Having a baby is like nothing else in the world. It can be full of incredible highs... and incredible lows. Many things affect how both moms and dads feel when they have a baby in the house. Sleepless nights, fussy babies, stress, a history of depression and other factors can make having a baby feel not so great.
Sometimes the less-than-positive feelings are hard to talk about because people around us tell us that having a baby is supposed to feel special and wonderful. Parents who are struggling start to think that there must be something wrong with them if they feel anxious, depressed, angry or overwhelmed.
But, in reality, these powerful thoughts/feelings can be relatively common in new parents. Perinatal Mood Disorders affect between 10 and 20% of women who give birth. That's a lot of women. And, dads get postpartum depression (PPD), too. In fact, PPD is referred to as the most common complication of childbirth.
PPD is a disease--it is not anyone's fault when they get it. If you know someone who is struggling, it is important that they hear this. If you knew someone with cancer, you wouldn't think they should feel guilty about that, right? It's the same with PPD. It happens and it isn't anyone's fault.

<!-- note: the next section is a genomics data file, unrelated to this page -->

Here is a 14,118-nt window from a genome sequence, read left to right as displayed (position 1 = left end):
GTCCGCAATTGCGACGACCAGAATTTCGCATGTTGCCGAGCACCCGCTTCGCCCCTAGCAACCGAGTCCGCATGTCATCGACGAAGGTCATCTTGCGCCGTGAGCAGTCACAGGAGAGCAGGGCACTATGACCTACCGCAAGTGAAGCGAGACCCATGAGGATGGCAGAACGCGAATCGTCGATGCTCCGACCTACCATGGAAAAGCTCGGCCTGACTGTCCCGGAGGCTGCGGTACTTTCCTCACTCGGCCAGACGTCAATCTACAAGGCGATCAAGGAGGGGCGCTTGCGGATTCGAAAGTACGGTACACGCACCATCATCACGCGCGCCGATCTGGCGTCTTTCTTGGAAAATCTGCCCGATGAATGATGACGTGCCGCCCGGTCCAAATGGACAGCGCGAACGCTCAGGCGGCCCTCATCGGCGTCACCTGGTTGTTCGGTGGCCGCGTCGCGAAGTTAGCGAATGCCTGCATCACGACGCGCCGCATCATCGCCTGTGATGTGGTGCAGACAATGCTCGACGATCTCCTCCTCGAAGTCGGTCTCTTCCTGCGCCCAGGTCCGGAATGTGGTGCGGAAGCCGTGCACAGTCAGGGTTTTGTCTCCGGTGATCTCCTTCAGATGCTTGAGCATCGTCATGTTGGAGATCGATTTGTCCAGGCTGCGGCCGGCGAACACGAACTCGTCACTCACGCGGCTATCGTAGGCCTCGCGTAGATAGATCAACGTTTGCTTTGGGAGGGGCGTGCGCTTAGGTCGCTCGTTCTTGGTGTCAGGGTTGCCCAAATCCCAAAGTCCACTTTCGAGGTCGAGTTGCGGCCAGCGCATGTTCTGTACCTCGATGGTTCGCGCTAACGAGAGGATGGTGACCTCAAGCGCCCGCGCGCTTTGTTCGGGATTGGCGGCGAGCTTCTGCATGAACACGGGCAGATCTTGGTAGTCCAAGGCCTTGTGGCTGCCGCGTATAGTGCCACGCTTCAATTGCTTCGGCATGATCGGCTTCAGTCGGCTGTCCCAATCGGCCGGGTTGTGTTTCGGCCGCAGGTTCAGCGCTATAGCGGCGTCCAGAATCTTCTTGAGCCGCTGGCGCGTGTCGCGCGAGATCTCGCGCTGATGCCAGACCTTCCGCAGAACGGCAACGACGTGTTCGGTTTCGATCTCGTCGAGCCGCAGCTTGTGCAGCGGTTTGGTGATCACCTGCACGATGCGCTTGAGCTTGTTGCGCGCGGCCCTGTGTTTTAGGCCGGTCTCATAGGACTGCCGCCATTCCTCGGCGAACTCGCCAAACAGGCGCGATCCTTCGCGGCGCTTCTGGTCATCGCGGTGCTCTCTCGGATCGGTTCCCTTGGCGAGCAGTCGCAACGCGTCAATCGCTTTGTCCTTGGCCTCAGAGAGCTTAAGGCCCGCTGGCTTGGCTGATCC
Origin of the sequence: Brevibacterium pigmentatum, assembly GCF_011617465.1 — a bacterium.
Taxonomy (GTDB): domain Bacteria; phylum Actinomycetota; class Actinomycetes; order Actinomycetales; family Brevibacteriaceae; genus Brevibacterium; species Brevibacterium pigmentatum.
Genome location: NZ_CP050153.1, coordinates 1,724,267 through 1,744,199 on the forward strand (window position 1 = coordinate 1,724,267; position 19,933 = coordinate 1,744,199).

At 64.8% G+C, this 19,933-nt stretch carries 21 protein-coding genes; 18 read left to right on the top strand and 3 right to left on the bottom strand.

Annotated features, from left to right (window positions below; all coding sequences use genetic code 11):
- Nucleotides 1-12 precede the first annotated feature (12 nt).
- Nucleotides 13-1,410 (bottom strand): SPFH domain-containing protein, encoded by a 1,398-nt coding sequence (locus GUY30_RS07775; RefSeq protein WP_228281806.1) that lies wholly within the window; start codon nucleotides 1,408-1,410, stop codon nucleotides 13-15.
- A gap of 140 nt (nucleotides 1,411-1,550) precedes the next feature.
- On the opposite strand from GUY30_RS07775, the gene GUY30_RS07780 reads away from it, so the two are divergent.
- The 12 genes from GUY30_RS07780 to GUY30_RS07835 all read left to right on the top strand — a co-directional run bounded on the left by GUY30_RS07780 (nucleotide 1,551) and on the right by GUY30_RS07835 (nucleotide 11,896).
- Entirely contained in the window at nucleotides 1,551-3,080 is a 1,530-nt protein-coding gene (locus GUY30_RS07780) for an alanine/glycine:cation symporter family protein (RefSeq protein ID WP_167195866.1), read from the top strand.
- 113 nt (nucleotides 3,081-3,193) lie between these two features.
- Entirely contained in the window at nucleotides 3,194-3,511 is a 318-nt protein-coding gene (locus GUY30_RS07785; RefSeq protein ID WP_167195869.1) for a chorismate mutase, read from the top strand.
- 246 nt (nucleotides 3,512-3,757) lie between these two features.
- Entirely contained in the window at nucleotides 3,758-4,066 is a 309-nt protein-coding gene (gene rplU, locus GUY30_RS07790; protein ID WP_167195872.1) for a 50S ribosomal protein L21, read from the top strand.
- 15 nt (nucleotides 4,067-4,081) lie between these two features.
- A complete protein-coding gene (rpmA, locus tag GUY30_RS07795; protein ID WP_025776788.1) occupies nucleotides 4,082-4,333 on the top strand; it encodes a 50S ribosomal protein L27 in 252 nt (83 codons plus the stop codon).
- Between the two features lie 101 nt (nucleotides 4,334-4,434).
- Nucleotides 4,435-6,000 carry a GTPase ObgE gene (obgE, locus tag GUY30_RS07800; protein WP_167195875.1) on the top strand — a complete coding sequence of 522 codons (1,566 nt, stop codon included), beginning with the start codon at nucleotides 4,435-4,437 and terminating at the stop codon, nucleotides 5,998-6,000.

The good news is that PPD can be prevented and treated. If you are concerned that you or someone you love is showing signs of PPD, the most important thing is to take some steps to to help yourself or your loved one feel better.
In Winona County, our Maternal Child Health Nurses can help you with assessing whether or not you or a loved one has PPD. Call 507-457-6400, Monday-Friday, 8:30-4 pm, and ask to speak to a Maternal Child Health Nurse. Calling your midwife or OB doctor is another good option. If you feel that you or a loved one needs care right away, please go to the Emergency Room at Community Memorial Hospital. Baby Connections does an excellent job providing support to new parents, which lowers the risk of getting PPD.
What are the signs of PPD?
According to the MN Department of Health they include:
--Feeling, sad, anxious or "empty"
--Lack of energy, feeling very tired
--Lack of interest in normal activities
--Changes in sleeping or eating patterns
--Feeling hopeless, helpless, guilty, or worthless
--Feeling moody and irritiable
--Problems concentrating or making simple decisions
--Thoughts about hurting your baby, even if you will not act on them*
--Thoughts about death or suicide
*"Intrusive thoughts" only last for a moment, but are very vivid and can leave women feeling very frightened because they have something to do with hurting the baby. (McKay et al., 2009. Zero to Three, 29:5).
|Contact: Jenni McHugh|